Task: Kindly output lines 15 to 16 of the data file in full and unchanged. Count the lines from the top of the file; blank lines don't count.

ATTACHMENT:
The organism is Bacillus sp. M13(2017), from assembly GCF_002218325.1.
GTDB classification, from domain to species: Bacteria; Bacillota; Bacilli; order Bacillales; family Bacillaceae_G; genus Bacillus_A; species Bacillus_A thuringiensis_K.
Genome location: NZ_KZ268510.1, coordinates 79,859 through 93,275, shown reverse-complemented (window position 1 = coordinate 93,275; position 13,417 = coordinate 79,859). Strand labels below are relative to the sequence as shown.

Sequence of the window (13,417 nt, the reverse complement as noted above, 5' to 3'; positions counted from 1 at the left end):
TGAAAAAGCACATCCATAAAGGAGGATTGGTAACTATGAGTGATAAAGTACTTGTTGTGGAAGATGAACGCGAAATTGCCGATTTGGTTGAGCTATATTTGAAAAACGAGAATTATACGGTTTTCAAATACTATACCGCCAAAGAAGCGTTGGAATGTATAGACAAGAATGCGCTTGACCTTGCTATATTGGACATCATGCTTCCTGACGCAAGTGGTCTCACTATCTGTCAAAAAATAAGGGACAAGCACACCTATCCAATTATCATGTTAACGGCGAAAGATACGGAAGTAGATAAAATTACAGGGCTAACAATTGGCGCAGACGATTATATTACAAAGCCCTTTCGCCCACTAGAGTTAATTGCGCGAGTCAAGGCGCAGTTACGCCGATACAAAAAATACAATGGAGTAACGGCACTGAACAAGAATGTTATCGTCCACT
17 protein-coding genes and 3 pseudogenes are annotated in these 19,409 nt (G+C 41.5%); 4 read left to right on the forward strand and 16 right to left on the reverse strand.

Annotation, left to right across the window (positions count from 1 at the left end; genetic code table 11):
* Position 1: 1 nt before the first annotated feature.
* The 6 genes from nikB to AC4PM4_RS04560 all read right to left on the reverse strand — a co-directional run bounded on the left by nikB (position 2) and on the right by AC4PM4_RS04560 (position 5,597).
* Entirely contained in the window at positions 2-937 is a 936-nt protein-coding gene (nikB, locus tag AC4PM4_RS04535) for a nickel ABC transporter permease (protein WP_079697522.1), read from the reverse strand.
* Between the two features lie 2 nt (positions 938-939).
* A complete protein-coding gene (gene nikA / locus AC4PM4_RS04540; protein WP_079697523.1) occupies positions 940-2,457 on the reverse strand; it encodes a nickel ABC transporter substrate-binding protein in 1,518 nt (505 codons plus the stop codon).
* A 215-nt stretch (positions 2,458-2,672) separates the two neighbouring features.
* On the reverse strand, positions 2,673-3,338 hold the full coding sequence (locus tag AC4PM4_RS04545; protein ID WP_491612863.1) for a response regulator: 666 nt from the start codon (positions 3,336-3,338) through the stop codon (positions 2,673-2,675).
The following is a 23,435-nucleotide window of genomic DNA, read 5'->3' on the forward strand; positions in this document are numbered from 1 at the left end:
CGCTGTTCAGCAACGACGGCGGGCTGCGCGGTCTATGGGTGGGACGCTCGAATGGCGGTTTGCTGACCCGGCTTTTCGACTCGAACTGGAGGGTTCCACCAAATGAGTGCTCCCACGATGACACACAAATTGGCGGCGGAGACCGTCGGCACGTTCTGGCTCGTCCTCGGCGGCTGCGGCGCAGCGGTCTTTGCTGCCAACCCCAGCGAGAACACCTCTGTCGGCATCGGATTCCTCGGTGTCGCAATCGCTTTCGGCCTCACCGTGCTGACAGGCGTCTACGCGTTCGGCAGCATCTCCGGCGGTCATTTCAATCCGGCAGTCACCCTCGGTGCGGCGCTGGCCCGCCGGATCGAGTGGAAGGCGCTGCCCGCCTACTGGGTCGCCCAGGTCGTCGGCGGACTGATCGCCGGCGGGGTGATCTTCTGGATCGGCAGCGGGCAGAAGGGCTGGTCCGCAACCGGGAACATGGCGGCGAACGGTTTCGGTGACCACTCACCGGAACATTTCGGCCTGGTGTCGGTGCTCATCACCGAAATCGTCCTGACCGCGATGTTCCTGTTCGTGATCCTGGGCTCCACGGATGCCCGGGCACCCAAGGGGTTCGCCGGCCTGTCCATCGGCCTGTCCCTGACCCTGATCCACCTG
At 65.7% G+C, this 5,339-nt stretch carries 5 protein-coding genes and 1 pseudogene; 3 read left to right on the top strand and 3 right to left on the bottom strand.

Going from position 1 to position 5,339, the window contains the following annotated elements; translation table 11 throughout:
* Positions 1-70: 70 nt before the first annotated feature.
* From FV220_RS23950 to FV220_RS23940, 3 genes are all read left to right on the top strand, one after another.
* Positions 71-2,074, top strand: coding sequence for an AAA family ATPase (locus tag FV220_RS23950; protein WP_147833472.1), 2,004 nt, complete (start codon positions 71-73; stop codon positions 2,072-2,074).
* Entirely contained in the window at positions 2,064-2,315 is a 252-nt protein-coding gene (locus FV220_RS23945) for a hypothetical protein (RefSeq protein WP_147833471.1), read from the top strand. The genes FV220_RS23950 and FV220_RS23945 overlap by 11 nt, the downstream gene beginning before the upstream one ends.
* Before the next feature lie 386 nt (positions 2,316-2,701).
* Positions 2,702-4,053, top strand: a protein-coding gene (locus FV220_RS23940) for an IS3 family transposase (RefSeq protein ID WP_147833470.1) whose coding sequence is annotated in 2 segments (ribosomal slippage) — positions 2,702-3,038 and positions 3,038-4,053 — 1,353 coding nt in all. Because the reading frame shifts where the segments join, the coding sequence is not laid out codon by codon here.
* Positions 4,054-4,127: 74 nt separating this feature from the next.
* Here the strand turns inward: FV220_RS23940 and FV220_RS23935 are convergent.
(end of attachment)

The following is a 23,435-nucleotide window of genomic DNA, read 5'->3' on the forward strand; positions in this document are numbered from 1 at the left end:
CGCTGTTCAGCAACGACGGCGGGCTGCGCGGTCTATGGGTGGGACGCTCGAATGGCGGTTTGCTGACCCGGCTTTTCGACTCGAACTGGAGGGTTCCACCAAATGAGTGCTCCCACGATGACACACAAATTGGCGGCGGAGACCGTCGGCACGTTCTGGCTCGTCCTCGGCGGCTGCGGCGCAGCGGTCTTTGCTGCCAACCCCAGCGAGAACACCTCTGTCGGCATCGGATTCCTCGGTGTCGCAATCGCTTTCGGCCTCACCGTGCTGACAGGCGTCTACGCGTTCGGCAGCATCTCCGGCGGTCATTTCAATCCGGCAGTCACCCTCGGTGCGGCGCTGGCCCGCCGGATCGAGTGGAAGGCGCTGCCCGCCTACTGGGTCGCCCAGGTCGTCGGCGGACTGATCGCCGGCGGGGTGATCTTCTGGATCGGCAGCGGGCAGAAGGGCTGGTCCGCAACCGGGAACATGGCGGCGAACGGTTTCGGTGACCACTCACCGGAACATTTCGGCCTGGTGTCGGTGCTCATCACCGAAATCGTCCTGACCGCGATGTTCCTGTTCGTGATCCTGGGCTCCACGGATGCCCGGGCACCCAAGGGGTTCGCCGGCCTGTCCATCGGCCTGTCCCTGACCCTGATCCACCTG